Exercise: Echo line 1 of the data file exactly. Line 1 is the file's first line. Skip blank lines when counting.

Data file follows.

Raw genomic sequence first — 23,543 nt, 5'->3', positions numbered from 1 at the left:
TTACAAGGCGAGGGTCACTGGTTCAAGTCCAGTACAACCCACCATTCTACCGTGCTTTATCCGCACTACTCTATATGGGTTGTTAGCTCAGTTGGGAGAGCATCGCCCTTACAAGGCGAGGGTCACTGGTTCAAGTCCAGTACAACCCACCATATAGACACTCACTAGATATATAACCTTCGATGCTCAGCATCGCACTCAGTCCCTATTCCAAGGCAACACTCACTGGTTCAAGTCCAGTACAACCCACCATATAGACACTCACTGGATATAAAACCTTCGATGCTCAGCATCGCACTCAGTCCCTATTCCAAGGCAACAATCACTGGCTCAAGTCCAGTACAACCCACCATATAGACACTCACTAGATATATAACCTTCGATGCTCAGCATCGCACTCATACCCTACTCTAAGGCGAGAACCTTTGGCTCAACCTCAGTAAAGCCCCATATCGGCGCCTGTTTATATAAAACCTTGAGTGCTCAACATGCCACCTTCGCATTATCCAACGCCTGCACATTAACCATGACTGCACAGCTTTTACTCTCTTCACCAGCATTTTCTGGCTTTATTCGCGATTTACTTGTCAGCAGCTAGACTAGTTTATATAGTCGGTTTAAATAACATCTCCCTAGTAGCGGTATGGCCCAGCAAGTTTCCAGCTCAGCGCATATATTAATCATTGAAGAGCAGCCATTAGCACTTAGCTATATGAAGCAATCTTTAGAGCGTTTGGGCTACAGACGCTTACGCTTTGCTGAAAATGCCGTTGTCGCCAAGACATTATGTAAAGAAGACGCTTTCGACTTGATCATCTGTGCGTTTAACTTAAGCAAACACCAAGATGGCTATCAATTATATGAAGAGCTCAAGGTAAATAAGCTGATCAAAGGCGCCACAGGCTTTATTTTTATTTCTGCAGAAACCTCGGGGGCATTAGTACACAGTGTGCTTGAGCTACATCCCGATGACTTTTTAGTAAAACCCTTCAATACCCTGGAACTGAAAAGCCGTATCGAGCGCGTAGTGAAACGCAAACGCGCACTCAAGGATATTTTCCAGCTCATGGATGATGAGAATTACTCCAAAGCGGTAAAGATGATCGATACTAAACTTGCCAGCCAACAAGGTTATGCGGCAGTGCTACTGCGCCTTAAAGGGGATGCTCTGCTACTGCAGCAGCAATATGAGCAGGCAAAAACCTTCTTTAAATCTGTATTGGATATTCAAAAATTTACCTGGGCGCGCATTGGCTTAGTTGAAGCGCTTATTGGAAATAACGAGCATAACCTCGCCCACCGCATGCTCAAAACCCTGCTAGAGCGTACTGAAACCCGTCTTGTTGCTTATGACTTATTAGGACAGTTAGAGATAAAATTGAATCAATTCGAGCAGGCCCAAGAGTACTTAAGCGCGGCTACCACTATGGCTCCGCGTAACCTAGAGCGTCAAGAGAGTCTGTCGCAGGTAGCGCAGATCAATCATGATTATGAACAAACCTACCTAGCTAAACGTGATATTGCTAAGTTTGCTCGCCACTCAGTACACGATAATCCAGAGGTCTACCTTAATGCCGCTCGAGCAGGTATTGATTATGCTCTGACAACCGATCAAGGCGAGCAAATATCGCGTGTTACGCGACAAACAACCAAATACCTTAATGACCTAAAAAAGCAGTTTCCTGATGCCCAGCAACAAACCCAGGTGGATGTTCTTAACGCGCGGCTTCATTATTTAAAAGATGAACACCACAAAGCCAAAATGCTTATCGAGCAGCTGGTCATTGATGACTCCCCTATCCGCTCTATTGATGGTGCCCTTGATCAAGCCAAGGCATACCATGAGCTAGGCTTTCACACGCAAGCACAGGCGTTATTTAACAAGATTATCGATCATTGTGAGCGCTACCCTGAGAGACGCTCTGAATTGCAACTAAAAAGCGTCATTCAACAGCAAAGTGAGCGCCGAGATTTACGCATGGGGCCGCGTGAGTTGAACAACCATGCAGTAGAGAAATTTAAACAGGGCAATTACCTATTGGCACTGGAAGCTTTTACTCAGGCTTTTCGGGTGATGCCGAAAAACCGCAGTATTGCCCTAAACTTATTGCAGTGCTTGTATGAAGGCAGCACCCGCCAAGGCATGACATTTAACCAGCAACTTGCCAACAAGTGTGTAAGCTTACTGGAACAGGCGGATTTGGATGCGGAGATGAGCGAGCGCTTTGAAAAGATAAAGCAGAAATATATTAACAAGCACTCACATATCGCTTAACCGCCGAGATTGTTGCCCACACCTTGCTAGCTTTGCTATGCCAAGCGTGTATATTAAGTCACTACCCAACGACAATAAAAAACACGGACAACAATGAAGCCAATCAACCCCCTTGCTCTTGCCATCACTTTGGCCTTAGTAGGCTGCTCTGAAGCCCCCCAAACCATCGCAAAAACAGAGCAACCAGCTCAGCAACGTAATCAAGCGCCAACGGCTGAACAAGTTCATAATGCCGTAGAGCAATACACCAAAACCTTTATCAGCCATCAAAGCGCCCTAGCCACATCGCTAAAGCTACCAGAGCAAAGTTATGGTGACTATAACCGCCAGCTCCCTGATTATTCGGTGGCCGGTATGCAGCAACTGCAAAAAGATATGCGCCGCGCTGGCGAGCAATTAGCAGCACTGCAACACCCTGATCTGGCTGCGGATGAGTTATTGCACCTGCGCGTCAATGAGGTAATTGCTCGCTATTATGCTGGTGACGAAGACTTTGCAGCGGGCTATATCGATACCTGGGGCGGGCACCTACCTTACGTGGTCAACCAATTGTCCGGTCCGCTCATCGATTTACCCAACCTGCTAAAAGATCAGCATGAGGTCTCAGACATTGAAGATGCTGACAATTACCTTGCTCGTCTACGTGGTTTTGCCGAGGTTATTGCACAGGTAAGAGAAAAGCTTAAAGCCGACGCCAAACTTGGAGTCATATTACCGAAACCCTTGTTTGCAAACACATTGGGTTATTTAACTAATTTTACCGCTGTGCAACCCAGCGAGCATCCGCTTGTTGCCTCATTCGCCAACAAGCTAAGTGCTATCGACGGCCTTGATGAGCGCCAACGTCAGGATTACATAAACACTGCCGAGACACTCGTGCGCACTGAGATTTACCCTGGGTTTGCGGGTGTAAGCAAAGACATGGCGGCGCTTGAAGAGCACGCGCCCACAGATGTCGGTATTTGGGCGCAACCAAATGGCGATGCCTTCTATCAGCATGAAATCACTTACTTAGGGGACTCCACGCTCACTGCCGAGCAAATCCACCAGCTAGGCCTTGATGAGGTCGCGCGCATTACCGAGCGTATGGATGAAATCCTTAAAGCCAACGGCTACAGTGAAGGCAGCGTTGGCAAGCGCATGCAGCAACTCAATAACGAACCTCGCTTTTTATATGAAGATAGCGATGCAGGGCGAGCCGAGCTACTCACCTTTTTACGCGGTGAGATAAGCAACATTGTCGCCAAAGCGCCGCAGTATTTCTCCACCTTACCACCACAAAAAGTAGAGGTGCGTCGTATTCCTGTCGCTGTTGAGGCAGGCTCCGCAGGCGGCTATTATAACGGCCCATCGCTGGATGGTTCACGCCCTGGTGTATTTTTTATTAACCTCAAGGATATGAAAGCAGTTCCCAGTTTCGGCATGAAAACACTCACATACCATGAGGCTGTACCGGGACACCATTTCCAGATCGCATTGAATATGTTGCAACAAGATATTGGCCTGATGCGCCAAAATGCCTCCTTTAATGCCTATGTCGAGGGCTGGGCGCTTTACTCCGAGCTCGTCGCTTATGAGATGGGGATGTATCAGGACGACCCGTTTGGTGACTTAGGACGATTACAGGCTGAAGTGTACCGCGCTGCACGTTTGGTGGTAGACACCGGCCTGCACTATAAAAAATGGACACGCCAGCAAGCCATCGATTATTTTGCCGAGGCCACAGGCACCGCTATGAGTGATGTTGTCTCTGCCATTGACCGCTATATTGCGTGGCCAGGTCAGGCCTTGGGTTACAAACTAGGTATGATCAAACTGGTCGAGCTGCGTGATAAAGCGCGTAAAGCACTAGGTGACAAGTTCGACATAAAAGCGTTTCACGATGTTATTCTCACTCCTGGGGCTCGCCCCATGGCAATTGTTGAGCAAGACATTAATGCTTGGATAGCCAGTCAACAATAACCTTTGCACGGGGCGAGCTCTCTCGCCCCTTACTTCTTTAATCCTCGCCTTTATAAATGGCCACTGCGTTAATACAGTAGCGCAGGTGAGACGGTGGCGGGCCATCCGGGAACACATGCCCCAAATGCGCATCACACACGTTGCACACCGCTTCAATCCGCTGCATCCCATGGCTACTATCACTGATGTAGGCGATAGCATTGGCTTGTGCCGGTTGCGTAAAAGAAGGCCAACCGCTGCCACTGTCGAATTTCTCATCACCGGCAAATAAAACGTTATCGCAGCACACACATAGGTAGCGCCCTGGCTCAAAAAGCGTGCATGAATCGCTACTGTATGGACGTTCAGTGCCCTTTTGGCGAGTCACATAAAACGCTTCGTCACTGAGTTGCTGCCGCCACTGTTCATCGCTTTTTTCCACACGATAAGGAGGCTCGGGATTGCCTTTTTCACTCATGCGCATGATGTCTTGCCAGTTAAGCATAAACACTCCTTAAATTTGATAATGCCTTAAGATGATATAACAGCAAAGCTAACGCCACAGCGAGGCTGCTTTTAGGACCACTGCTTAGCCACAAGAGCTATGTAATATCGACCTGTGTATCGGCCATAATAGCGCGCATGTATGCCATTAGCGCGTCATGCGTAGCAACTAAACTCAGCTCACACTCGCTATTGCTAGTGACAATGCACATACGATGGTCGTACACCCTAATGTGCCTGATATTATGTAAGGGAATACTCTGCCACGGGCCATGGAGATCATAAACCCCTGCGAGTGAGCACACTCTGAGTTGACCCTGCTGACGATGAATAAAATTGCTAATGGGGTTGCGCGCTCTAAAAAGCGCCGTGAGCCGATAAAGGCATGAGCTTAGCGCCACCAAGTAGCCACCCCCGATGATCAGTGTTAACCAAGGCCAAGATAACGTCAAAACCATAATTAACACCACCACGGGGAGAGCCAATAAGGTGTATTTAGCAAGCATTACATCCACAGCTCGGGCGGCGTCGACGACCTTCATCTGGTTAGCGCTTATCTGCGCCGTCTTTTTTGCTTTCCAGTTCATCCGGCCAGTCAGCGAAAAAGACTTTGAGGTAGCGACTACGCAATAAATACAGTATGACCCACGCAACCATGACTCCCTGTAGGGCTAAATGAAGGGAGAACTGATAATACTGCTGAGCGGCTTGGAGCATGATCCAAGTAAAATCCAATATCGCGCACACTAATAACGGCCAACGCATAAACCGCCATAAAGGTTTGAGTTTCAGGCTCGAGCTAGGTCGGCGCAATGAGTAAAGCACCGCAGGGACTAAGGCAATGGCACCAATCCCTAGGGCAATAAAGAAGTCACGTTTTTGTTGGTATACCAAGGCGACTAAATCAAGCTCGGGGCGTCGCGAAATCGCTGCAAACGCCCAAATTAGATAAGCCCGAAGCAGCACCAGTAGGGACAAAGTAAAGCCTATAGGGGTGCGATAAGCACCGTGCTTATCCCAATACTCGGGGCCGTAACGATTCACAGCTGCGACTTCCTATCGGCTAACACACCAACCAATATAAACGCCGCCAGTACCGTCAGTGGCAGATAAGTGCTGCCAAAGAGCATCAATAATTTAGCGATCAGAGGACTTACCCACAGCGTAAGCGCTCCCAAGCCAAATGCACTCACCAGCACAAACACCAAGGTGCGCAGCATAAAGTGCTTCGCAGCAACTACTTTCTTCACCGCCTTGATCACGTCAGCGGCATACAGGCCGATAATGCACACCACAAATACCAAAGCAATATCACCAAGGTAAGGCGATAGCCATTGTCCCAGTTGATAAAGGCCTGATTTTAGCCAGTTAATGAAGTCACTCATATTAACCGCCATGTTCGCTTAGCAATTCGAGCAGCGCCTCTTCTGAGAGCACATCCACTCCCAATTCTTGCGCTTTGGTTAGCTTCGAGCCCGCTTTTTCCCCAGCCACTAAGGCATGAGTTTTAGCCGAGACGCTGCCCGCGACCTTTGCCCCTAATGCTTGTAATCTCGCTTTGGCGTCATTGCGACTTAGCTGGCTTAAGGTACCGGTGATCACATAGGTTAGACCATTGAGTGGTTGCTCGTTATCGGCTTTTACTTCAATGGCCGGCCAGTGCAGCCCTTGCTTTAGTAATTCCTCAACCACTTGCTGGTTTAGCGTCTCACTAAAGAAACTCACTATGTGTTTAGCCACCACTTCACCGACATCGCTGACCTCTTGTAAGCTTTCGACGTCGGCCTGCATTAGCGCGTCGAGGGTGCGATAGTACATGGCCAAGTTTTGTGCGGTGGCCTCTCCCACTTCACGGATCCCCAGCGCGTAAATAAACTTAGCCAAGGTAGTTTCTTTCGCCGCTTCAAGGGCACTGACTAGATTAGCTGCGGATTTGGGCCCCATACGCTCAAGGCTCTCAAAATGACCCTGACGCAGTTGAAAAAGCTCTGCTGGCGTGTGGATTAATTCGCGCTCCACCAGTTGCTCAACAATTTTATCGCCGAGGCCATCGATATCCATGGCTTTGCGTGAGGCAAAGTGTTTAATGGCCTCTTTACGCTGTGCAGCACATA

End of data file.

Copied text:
Raw genomic sequence first — 23,543 nt, 5'->3', positions numbered from 1 at the left: